These announcements appear to directly contradict the ruling of the Supreme Court last month that the Trump Administration did not act properly when it ended DACA.

Legal challenges to the Trump Administration’s July 28 announcement are likely.  California Attorney General Xavier Becerra appeared to indicate that he would return to court, stating that DACA should be “in full effect, including for new applications.  The courts have spoken.  We know what it takes to defend DACA . . . and we’ll do it again if necessary.”

DACA enjoys overwhelming support among the American people, including among Republicans.

U.S.-Canada Asylum Treaty Found Unconstitutional

On July 22, 2020, a federal Canadian judge ruled that an asylum treaty between the United States and Canada known as the “Safe Third Country Agreement” is unconstitutional. A copy of the decision can be found here. The Safe Third Country Agreement (STCA) mandates that refugees must seek protection in the first country they arrive in. The Canadian judge deemed that the agreement with the U.S. violates Canada’s charter of human rights “because it returns asylum-seekers to the U.S., where they are ‘immediately and automatically imprisoned’ by U.S. authorities, often under inhumane conditions.”

The Safe Third Country Agreement came into effect in 2004. Since that time, many refugees have been denied entry into Canada because they arrived in the U.S. first, a designated “safe” country, where they could seek asylum. The ruling made by Federal Court Judge Ann Marie McDonald states “that the act of sending people back to the U.S., where they were at risk of imprisonment, violated their rights to life, liberty, and security.”

Canada’s Justice Department has thirty days to decide whether to appeal the decision. One of the applicants who challenged the Safe Third Country Agreement, Nedira Jemal Mustefa, was arrested after trying to enter through the Canadian Border from the U.S. She was placed in solitary confinement for one week and describes “losing 15 pounds as a result of not eating, saying that she was given pork even though she told officers she could not eat it for religious reasons.”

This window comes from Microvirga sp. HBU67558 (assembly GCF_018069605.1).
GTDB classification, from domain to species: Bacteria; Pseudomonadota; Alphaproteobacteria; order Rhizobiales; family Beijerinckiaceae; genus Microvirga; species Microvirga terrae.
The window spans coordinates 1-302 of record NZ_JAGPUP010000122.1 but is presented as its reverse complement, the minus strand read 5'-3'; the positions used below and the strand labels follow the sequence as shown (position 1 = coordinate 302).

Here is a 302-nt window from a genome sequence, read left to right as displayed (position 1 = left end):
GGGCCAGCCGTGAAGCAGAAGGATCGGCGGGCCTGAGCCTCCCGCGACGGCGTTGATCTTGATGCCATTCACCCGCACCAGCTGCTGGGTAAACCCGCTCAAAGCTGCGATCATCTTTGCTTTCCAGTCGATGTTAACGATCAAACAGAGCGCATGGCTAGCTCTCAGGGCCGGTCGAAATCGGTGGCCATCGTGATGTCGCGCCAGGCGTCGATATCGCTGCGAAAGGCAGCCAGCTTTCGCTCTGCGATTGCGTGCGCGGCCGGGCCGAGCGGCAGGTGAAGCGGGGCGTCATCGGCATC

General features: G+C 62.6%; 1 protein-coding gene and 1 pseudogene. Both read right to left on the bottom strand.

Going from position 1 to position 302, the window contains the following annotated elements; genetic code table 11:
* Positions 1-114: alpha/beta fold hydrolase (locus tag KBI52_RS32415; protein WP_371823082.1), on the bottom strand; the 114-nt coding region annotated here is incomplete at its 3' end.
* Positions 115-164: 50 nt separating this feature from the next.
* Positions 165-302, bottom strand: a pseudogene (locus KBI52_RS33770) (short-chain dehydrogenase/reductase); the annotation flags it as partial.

The Safe Third Country Agreement has raised more controversy since President Donald Trump took office and began carrying out the administration’s effort to limit asylum as well as other forms of immigration to the U.S. Moreover, “The deal has also been at the center of intense debate in Canada because a loophole allows asylum seekers who cross the border at unauthorized points of entry to proceed into Canada and file their claims.”

Overall, this new ruling further highlights how unwelcoming the U.S. has become to refugees. Unfortunately, the U.S. is becoming less and less of a haven for individuals fleeing persecution and harm in their home countries. Other countries have taken notice including Canada. Time will tell if similar decisions will follow.

Trump Announces Plan to Revoke Student Visas, then Retreats

On July 14, 2020, the Trump Administration backed down from its proposed plan to deny and rescind visas from students studying online at U.S. schools.

On July 6, 2020, ICE announced that foreign students who plan to take fully online courses will not get student visas, and online-only students already in the United States need to leave the country or risk being deported.

Analysts viewed the move as an attempt by the White House to pressure universities to reopen their campuses to in-person classes, instead of the approaches that many schools have spent months in planning to try to reduce the spread of Coronavirus.

At least three separate lawsuits seeking to block the new rules have already been filed.  On July 8, Harvard and MIT filed a lawsuit.  The following day, the State of California filed its own legal challenge.  And on July 13, a group of 17 states and the District of Columbia filed a legal complaint.

Massachusetts Attorney General Maura Healey noted that the “Trump administration didn’t even attempt to explain the basis for this senseless rule, which forces schools to choose between keeping their international students enrolled and protecting the health and safety of their campuses.”

To date, more than 200 universities have presented briefs in support of the legal challenges to the proposed restrictions.